Should men work with children?: We asked for your views, following the nursery abuse case

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Indy Lifestyle Online
THE IDEA of preventing men from working with children because they pose more of a threat to them than women is a very interesting one. Since male drivers cause more road accidents, deaths and injuries than female ones, I propose that we immediately ban all men from driving in the interest of child (and adult) safety.

Jean Bloom

East Grinstead

I WORKED as a therapist with women who had been sexually abused as children. I would suggest that all men who seek careers in nursery education should be regarded with the deepest suspicion. It is a most unusual career for a young man to choose, and the motivation of each male applicant should be thoroughly investigated and his personal, medical and psychiatric history researched in depth. I am much more interested in the safety and well-being of children under five than I am in promoting equal opportunities for men in the field of nursery education.

Margaret Taylor

Bromley, Kent

DESPITE recent terrifying cases, we must not allow a climate of fear to build. I was, if anything, relieved when my young son's nursery school appointed some male staff - if only to break any stereotyping there may be in childrens' minds that it's only a woman's role to care and nurture, or to fetch and carry.

Further, if every unattended man is a suspect, will I be discouraged from letting my son invite his playmates to our house if I'm the only adult there?

More men, not fewer: with strict adherence to guidelines, of course.

Dave Haslam

Manchester

THE DATA which is available on sexual abuse by welfare professionals clearly indicates that the question raised by Angela Neustatter has to be taken very seriously indeed.

Most recent data comes from the United States. One of the world's most respected researchers, David Finkelhor, reports in his book Nursery Crimes that 60 per cent of the perpetrators of sexual abuse in day care were men, even though males represented only 1-10 per cent of the staff there. The researchers expressed surprise that 'men, who constitute a small proportion of day-care workers, should commit such a disproportionate amount of abuse'. Similar findings have been produced in virtually all fields of child welfare.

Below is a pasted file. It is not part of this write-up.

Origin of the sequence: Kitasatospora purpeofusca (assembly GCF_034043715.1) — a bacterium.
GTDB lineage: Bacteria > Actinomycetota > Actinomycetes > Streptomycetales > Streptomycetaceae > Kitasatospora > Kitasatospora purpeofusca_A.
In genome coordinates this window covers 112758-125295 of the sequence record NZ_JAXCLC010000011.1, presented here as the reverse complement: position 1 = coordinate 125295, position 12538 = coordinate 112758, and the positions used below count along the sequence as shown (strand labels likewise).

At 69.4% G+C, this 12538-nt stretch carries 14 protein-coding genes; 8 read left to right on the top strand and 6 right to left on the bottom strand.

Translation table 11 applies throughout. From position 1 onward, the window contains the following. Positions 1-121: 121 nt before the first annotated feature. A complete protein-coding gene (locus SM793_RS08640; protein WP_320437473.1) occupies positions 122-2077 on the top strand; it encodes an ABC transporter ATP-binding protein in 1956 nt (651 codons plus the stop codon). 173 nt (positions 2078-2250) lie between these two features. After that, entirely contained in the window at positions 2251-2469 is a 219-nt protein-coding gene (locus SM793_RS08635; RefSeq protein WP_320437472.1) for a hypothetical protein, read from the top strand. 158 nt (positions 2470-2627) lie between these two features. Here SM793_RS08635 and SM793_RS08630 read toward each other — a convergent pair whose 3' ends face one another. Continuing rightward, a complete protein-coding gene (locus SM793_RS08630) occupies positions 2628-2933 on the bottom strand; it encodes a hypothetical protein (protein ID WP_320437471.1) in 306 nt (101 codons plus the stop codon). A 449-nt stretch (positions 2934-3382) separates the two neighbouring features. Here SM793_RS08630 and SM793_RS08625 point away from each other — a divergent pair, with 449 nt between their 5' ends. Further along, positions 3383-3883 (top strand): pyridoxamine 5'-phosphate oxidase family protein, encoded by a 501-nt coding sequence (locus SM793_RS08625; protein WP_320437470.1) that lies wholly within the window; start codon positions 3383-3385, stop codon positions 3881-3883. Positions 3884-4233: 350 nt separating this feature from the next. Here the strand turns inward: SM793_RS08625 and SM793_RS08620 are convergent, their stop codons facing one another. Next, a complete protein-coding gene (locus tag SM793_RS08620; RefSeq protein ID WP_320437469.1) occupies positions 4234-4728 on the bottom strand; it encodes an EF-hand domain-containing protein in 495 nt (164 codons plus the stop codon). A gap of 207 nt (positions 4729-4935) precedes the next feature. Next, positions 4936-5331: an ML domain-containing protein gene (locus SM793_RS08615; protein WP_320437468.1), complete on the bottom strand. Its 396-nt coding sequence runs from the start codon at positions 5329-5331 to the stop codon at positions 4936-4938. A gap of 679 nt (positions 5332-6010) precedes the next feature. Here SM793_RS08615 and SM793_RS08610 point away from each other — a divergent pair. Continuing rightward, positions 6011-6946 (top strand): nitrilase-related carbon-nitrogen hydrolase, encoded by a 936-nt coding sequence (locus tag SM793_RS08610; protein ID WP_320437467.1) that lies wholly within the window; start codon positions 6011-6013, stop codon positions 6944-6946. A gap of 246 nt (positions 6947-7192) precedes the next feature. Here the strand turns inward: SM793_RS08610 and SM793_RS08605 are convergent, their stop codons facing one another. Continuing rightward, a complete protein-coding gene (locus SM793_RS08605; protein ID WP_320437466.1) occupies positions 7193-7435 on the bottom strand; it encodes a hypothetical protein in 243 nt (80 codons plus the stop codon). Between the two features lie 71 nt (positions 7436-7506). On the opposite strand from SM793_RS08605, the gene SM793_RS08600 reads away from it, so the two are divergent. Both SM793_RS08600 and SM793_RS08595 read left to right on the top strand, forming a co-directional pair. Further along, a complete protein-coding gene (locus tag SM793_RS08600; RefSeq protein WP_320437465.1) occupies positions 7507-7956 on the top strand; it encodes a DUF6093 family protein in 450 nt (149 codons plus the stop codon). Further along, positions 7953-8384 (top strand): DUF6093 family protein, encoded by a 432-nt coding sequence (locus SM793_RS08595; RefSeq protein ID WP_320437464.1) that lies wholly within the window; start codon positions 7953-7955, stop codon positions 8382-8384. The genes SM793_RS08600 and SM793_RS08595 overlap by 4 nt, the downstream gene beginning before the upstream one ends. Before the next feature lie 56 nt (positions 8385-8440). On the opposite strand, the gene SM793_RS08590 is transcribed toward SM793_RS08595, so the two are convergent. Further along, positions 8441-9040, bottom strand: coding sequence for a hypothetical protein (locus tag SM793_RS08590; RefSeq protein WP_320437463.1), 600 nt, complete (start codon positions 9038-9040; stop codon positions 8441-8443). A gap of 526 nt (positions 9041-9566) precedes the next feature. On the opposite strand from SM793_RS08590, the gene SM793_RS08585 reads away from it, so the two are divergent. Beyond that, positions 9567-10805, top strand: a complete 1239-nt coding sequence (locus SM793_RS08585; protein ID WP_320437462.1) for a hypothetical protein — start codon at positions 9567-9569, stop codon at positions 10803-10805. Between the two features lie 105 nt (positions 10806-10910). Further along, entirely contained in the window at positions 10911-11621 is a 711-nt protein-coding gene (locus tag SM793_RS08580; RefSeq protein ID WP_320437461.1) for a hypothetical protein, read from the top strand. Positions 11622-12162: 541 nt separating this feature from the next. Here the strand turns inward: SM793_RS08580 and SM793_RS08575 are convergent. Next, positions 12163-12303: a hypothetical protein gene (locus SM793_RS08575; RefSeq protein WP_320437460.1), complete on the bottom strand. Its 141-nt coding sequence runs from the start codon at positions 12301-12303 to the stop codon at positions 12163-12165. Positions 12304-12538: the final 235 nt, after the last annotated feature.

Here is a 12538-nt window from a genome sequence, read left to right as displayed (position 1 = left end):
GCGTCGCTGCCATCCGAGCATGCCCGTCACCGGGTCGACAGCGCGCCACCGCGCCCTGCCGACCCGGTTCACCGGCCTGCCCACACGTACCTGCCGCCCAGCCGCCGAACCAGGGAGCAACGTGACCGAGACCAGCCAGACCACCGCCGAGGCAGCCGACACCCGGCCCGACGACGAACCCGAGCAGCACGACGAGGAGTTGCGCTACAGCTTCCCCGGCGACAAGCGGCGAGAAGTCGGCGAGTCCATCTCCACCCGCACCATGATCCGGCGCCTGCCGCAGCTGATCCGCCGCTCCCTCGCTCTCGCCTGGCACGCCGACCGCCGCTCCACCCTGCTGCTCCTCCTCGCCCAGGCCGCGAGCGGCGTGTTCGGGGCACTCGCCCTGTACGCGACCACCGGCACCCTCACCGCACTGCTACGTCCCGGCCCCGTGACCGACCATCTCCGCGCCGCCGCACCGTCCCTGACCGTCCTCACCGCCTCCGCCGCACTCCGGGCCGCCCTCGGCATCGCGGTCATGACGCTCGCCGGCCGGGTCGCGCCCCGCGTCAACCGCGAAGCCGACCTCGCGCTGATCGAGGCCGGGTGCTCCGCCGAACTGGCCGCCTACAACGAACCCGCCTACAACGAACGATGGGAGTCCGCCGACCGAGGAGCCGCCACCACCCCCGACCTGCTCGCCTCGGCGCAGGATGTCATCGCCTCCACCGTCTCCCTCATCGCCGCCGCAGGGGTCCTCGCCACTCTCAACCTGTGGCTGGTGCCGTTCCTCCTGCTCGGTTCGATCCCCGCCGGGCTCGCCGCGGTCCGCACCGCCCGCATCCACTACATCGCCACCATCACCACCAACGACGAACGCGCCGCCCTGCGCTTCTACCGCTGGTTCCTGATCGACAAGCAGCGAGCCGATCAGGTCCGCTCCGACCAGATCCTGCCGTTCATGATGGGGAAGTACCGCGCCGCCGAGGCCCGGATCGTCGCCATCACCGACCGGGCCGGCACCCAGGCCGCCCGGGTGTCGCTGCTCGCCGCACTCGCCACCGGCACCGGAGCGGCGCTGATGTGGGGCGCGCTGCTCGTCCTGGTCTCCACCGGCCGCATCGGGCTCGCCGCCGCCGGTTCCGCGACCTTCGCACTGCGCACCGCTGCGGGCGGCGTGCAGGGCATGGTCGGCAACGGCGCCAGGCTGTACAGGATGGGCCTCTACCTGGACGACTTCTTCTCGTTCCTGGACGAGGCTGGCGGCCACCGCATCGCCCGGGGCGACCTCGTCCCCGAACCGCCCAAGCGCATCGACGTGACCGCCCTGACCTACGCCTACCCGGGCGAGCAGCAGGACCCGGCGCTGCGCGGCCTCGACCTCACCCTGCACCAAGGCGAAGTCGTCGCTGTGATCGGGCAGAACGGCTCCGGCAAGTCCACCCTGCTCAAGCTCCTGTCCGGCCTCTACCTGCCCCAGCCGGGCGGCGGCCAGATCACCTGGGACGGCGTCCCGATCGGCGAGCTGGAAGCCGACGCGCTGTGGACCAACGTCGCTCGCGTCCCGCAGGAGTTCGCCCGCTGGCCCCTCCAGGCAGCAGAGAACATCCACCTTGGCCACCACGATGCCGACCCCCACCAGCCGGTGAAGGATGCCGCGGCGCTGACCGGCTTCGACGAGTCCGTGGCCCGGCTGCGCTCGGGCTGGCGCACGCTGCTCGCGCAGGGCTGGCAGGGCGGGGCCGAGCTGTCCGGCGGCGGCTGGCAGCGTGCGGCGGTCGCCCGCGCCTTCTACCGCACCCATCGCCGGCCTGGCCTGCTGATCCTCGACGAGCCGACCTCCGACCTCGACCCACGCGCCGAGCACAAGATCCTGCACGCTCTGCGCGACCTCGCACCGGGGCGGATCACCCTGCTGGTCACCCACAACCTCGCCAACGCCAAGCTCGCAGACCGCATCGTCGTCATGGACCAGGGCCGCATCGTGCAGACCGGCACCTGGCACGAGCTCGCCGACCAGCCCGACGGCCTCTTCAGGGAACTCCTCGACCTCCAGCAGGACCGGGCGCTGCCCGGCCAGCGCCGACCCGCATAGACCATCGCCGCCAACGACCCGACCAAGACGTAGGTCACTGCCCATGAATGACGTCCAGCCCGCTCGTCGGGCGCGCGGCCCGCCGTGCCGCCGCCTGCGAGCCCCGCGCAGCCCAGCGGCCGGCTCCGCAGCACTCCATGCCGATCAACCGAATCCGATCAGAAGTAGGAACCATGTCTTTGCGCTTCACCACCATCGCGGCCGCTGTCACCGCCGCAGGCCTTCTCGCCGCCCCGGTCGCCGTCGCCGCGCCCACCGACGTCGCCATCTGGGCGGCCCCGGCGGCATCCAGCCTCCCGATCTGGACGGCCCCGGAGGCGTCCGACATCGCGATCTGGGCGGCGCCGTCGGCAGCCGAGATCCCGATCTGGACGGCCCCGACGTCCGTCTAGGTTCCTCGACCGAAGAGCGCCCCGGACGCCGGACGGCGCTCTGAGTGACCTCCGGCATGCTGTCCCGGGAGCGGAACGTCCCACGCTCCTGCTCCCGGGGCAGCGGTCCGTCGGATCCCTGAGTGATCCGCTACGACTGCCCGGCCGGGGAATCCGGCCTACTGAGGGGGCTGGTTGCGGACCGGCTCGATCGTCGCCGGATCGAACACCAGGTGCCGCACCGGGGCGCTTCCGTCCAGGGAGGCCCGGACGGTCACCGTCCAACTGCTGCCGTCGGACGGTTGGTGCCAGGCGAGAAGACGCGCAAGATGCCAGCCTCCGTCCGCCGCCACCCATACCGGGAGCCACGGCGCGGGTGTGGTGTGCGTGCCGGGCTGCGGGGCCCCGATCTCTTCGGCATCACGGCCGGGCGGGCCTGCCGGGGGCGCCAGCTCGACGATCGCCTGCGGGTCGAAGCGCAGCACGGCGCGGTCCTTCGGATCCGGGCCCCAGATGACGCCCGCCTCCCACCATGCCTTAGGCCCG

Of course, many male welfare carers do not abuse. The problem is that it seems from the evidence that the risk of male carers abusing may be much greater than that for females, and we do not seem to be able to distinguish those who will abuse from those who will not. Given, then, that men appear to account for a massive proportion of sexual abuse in welfare settings, why is so little consideration given to the option of restricting their role?

At the end of the day we are talking about balancing 'rights' against one another. In the light of the evidence, which 'right' is more important: that of men to work in the professions of their choice; or that of children not to be sexually abused?

Keith Pringle

Senior Lecturer in Applied Social Studies, University of Sunderland

I AM a female secondary school teacher and my partner is a male infant school teacher. I feel it is very important that men should work with young children: children need to see men in caring roles.

Due to the suspicion with which male teachers are viewed, my partner is very wary of physical contact with his pupils. The young children he works with need help to change for PE, for example, and his policy is to ask the child's permission before he undoes their buttons or ties up their shoelaces. He also avoids physical shows of comfort when dealing with distressed children. I feel it is a terrible shame that male teachers have to curb their natural instinct to, for example, cuddle an unhappy child.

I would be outraged if my partner was told he could no longer teach infants simply because of his gender.

Abbie Lewis

Bognor Regis

SHOULD women work with children? They abuse children too. Merely to pose the question makes the proposition as absurd as the line of argument in your article.

The way to deal with child abuse in schools and institutions is through much more careful screening of applicants of both sexes and much more responsible supervision of those in child care.

Blanket condemnation of men is damaging. It increases the general hysteria about this subject, and this results in many innocent men being looked at askance, or being accused openly or by insinuation of sexual abuse of their children, when they have shown them normal care and affection.